Construction Pro Tips
Some people know right away that they want to work in the trades. Maybe they had an affinity for MAC trucks in sandboxes, or maybe they wanted to continue a family business. Others find their way into their careers in the trades in a much more roundabout way.
Phil Sarros, an 18-year landscaping industry veteran, was part of the latter group. In fact, when he first started what would eventually become his landscaping company, it was not even a landscaping company – it was an apartment cleaning company. But Phil soon pivoted, slapping a magnetic sign on his truck advertising his services as a landscaping company. We talked with Phil to learn the five things he wishes he had known on his first day in the landscaping business.
The internet is great- but get a mentor
Anyone can go on YouTube and find landscaping how-to videos from a wide variety of sources. Some of these videos are probably great and highly informative. But there is no quality control on YouTube, and if you have a further question about a particular part of a video it could be hard to get a concrete, authoritative answer you can trust. A mentor can serve as that authoritative source.
“Find yourself a single mentor early on, someone you can trust to teach you the right way to do things,” said Phil.
Own the essentials
Many of the trades require specialty tools just to operate on a day to day basis. That’s not really the case with landscaping.
“One of the great things about landscaping is how easy it is to get into,” said Phil. “To get started all you need is a few basic tools in your truck.”
Some landscaping projects will require specialty tools, but those can always be rented as needed. To start, Phil recommends purchasing rakes, shovels, an edger and a backpack blower. If you are starting off in landscaping working for a larger company these tools will likely be provided to you, but it’s still a good idea to own your own. Owning your own equipment gives you the freedom to do side jobs and make some extra money while also giving you a basic inventory of tools should you ever decide to start your own company like Phil did.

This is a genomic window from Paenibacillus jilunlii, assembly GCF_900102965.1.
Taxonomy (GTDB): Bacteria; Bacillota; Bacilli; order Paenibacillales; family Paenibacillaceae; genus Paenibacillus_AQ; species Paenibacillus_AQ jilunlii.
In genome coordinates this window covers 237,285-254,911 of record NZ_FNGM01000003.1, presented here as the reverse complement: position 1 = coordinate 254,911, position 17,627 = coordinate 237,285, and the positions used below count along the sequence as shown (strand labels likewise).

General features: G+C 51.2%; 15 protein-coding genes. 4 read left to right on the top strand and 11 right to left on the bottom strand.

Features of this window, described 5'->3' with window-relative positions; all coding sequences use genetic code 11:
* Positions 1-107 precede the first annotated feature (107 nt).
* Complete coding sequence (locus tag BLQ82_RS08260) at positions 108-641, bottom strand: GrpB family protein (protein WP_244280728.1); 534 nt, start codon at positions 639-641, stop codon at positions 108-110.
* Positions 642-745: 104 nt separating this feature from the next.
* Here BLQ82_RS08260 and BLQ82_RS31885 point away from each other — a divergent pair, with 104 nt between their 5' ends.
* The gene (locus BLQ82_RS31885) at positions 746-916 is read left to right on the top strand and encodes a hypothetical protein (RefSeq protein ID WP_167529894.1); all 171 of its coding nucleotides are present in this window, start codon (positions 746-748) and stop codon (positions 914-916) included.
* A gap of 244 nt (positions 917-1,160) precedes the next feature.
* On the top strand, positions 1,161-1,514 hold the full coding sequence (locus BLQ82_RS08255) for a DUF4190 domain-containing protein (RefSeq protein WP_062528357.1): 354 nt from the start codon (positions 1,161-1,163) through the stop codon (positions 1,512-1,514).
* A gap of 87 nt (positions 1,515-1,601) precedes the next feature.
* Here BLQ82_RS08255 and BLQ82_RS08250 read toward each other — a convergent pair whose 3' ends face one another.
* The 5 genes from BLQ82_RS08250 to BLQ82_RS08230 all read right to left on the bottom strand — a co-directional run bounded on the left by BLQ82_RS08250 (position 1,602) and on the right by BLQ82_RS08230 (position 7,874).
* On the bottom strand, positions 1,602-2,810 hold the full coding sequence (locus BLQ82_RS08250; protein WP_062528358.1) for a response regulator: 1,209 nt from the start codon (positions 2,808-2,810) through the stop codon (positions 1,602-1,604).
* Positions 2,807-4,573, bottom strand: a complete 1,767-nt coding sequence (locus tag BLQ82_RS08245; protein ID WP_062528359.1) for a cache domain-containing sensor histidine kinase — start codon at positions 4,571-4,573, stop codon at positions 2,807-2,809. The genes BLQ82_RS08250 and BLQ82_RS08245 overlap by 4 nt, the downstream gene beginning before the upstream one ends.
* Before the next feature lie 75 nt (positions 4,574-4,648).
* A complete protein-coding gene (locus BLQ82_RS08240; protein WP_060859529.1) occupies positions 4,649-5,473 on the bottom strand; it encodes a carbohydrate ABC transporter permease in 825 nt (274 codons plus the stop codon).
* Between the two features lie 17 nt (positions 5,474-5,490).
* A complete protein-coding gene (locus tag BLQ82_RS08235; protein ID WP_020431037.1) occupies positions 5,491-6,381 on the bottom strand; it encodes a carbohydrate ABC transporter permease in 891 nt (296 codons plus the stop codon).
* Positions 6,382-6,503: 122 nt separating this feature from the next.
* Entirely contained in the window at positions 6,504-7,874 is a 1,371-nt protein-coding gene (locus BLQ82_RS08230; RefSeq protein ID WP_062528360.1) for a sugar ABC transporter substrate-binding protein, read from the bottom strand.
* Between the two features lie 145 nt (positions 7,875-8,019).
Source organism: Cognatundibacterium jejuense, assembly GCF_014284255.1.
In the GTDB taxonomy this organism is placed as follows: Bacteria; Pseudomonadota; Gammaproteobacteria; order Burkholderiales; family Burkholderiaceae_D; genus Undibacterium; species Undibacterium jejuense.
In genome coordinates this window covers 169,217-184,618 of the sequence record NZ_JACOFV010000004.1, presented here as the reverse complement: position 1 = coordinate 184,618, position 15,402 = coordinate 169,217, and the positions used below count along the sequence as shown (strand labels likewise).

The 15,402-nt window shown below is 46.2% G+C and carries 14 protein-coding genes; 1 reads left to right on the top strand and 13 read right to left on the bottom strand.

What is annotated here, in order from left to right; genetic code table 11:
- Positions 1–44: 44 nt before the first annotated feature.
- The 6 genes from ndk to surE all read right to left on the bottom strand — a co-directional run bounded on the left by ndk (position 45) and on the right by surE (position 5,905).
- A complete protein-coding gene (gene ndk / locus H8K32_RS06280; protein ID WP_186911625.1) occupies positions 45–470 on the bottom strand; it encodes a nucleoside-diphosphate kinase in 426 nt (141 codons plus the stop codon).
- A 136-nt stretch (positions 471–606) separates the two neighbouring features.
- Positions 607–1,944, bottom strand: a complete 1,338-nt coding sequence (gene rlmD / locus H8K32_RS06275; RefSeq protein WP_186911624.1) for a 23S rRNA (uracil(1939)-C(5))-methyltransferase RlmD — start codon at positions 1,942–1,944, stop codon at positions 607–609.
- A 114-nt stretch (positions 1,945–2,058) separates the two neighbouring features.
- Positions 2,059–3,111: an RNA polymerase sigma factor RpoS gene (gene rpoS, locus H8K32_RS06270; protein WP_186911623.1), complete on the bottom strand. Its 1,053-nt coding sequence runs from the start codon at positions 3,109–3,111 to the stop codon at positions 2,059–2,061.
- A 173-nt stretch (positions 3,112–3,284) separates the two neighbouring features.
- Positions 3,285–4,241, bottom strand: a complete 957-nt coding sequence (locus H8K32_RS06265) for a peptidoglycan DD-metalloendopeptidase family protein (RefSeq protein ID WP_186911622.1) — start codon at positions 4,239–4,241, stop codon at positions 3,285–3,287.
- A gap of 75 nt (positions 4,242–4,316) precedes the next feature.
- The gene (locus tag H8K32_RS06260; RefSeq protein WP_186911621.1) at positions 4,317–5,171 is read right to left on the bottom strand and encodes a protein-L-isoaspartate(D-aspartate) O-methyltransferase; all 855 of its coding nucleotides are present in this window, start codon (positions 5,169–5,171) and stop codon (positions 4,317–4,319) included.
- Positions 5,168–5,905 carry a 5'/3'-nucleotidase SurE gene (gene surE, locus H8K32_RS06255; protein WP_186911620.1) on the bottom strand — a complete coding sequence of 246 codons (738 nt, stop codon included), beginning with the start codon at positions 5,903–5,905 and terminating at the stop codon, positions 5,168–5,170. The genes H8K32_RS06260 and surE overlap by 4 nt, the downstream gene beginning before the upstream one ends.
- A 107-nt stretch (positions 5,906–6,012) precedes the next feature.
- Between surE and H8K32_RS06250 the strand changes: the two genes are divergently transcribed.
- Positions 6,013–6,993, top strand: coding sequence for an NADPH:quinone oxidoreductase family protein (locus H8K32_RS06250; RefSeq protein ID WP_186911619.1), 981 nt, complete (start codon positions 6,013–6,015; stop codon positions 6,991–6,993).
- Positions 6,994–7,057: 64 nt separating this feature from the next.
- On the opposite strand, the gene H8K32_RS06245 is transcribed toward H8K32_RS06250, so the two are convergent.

Don’t turn up your nose at pawn shop tools
Just because a tool is shiny and new does not necessarily mean that it’s better. Sure, showing up on your first day with a truck full of brand new gear might make you look like rockstar, but it does not matter much in the long run. Landscaping is tough work and that means it’s tough on tools. That fresh-out-of-the-box feeling is not going to last for long.
“Don’t be afraid to buy used tools, especially at first,” said Phil. He recommends searching online and going to pawnshops to find lightly-used tools.
Don’t run a business off of ‘handshake deals’
“I wish I had known back then the need to have good, clear contracts. It could have saved me a lot of headaches.”
Early in his career, Phil was willing to take on any project that came his way, regardless of its size or difficulty. While taking on big, detailed projects was good for business and provided him a great learning experience, they also presented more opportunities for miscommunication between Phil and his clients. Larger landscaping projects can be complicated, and that means that there’s a higher chance of things slipping through the cracks. Phil recommends creating written contracts for every job so that all of the homeowner’s expectations are always clearly communicated and recorded. That way, you know what you have to deliver by the end of the job and your client will not be able to hold you to any silent expectations that they never actually mentioned.
Be mindful of your environment
Landscaping is hard, physical work- there is no way around that. Combining that with the glaring heat of the summer sun and a bad attitude could make some days on the job pretty miserable. Phil learned early on that he could influence the way other people on a job acted through his own actions and words.
“If you are angry and yelling, the people around you are going to be angry and yelling,” he said.
Landscaping is a job just like any other and landscapers deserve to work in a healthy work environment. You can avoid burnout and you will enjoy your day-to-day life more if you help contribute to a productive and positive jobsite. Sure, you are going to have some bad days- everyone does. But that does not mean you should bring everyone else’s day down with you.
About the Expert
Phil Sarros is an 18-year landscaping industry vet and the president of Sarros Landscaping. Before getting into landscaping, Phil graduated with a degree in mechanical engineering from the University of Akron and has been featured on three HGTV programs.